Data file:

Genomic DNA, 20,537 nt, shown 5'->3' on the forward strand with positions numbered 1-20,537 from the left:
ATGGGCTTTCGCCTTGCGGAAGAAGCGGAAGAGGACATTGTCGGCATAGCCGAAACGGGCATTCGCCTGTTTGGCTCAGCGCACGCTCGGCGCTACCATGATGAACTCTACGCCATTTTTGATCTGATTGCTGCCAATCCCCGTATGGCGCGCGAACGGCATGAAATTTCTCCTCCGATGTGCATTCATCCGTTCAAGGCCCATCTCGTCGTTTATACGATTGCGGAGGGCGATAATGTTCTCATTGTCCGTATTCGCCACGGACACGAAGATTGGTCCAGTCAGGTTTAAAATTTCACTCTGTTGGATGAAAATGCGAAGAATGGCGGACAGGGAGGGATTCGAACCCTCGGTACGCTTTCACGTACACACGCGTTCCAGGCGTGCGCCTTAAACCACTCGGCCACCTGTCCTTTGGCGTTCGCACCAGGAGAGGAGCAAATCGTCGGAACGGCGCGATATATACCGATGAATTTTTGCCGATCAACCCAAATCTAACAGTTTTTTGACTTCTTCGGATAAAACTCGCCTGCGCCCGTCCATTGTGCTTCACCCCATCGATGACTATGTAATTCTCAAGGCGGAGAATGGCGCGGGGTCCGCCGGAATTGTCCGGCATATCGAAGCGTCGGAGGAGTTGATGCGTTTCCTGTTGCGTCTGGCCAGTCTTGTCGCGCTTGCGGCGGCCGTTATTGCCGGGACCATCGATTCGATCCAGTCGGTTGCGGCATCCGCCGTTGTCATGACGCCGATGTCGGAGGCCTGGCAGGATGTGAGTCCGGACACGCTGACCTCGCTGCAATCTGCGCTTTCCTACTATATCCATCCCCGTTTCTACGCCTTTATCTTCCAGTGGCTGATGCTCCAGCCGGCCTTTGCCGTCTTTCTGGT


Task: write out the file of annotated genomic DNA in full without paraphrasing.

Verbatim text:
Genomic DNA, 20,537 nt, shown 5'->3' on the forward strand with positions numbered 1-20,537 from the left:
ATGGGCTTTCGCCTTGCGGAAGAAGCGGAAGAGGACATTGTCGGCATAGCCGAAACGGGCATTCGCCTGTTTGGCTCAGCGCACGCTCGGCGCTACCATGATGAACTCTACGCCATTTTTGATCTGATTGCTGCCAATCCCCGTATGGCGCGCGAACGGCATGAAATTTCTCCTCCGATGTGCATTCATCCGTTCAAGGCCCATCTCGTCGTTTATACGATTGCGGAGGGCGATAATGTTCTCATTGTCCGTATTCGCCACGGACACGAAGATTGGTCCAGTCAGGTTTAAAATTTCACTCTGTTGGATGAAAATGCGAAGAATGGCGGACAGGGAGGGATTCGAACCCTCGGTACGCTTTCACGTACACACGCGTTCCAGGCGTGCGCCTTAAACCACTCGGCCACCTGTCCTTTGGCGTTCGCACCAGGAGAGGAGCAAATCGTCGGAACGGCGCGATATATACCGATGAATTTTTGCCGATCAACCCAAATCTAACAGTTTTTTGACTTCTTCGGATAAAACTCGCCTGCGCCCGTCCATTGTGCTTCACCCCATCGATGACTATGTAATTCTCAAGGCGGAGAATGGCGCGGGGTCCGCCGGAATTGTCCGGCATATCGAAGCGTCGGAGGAGTTGATGCGTTTCCTGTTGCGTCTGGCCAGTCTTGTCGCGCTTGCGGCGGCCGTTATTGCCGGGACCATCGATTCGATCCAGTCGGTTGCGGCATCCGCCGTTGTCATGACGCCGATGTCGGAGGCCTGGCAGGATGTGAGTCCGGACACGCTGACCTCGCTGCAATCTGCGCTTTCCTACTATATCCATCCCCGTTTCTACGCCTTTATCTTCCAGTGGCTGATGCTCCAGCCGGCCTTTGCCGTCTTTCTGGT